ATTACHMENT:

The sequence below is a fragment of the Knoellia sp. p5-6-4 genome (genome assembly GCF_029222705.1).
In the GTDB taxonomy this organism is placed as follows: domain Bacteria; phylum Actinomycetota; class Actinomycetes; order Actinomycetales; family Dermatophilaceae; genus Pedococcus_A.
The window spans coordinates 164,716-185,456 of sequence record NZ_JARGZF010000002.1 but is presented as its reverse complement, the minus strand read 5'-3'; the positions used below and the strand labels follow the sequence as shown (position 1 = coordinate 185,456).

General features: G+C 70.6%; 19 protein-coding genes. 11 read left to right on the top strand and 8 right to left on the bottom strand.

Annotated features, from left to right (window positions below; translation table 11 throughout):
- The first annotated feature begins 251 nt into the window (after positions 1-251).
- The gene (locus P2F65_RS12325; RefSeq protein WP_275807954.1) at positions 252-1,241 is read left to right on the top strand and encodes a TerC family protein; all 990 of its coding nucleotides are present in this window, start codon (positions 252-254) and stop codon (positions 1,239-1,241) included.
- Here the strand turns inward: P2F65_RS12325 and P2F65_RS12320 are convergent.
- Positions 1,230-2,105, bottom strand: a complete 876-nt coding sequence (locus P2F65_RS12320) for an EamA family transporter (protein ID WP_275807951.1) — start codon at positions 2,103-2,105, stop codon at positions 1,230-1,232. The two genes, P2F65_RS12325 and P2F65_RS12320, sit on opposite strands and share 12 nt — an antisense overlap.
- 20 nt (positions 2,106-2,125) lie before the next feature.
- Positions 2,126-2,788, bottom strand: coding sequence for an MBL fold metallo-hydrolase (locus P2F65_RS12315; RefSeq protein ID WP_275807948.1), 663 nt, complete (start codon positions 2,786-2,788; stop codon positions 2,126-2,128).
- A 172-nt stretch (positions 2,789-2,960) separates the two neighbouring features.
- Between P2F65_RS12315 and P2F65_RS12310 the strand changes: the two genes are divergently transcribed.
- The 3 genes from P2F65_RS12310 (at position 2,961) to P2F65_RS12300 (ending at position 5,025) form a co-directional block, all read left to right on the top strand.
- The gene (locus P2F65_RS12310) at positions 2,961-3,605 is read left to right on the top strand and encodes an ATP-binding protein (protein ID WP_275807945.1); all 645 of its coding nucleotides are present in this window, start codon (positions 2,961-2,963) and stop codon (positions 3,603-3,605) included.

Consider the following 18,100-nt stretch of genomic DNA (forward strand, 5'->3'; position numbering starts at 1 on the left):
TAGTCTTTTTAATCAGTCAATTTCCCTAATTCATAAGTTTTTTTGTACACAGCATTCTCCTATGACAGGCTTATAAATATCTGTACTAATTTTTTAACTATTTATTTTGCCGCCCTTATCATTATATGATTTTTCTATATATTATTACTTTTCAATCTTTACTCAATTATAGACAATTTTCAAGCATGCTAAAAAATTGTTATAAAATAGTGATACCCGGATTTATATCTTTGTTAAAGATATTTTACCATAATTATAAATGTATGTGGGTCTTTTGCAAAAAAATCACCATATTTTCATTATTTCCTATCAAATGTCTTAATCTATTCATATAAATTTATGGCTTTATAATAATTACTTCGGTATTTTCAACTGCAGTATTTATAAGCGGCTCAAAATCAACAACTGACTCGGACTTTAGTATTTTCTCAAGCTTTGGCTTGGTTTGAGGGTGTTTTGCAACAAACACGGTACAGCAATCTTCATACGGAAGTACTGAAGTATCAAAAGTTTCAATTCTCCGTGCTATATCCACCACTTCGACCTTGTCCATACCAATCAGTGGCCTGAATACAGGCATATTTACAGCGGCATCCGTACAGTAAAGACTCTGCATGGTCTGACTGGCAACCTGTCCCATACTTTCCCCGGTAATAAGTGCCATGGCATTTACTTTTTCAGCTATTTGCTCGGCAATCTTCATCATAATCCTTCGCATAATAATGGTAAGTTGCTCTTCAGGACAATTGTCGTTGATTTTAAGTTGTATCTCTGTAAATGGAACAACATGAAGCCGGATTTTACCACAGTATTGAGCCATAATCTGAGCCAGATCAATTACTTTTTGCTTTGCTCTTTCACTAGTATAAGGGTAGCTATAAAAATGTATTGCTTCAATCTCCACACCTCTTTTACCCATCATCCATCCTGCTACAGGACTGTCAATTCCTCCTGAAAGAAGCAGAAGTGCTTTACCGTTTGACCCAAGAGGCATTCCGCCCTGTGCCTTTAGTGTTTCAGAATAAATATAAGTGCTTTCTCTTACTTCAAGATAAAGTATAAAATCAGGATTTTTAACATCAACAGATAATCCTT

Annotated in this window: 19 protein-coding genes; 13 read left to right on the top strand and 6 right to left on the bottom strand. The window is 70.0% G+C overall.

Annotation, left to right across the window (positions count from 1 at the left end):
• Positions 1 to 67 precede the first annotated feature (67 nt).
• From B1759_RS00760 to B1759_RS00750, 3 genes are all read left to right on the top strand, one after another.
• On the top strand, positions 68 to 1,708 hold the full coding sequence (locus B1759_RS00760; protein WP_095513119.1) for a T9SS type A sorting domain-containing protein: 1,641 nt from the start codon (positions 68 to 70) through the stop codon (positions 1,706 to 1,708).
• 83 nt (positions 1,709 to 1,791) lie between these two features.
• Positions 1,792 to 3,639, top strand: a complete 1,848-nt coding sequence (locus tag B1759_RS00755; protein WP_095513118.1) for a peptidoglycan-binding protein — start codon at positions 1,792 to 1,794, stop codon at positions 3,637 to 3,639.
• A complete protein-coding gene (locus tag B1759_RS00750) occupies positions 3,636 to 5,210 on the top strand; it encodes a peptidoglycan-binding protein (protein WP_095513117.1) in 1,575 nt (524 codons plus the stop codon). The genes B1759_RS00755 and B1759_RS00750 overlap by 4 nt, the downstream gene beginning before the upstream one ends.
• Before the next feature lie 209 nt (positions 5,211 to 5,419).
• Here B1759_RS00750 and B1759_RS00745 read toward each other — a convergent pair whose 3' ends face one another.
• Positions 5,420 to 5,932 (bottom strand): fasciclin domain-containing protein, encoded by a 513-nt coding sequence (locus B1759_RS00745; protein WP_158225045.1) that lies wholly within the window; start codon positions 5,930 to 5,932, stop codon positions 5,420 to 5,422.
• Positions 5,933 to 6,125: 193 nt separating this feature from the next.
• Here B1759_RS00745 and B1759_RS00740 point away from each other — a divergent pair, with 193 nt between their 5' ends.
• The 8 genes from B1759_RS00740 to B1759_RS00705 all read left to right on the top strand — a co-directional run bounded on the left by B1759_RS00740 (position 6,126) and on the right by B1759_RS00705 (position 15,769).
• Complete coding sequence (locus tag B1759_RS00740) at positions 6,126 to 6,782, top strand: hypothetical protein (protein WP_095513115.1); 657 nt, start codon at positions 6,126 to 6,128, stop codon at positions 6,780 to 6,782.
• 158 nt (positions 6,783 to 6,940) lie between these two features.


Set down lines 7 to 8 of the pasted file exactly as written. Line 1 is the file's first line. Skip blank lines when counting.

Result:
- The gene (locus P2F65_RS12325; RefSeq protein WP_275807954.1) at positions 252-1,241 is read left to right on the top strand and encodes a TerC family protein; all 990 of its coding nucleotides are present in this window, start codon (positions 252-254) and stop codon (positions 1,239-1,241) included.
- Here the strand turns inward: P2F65_RS12325 and P2F65_RS12320 are convergent.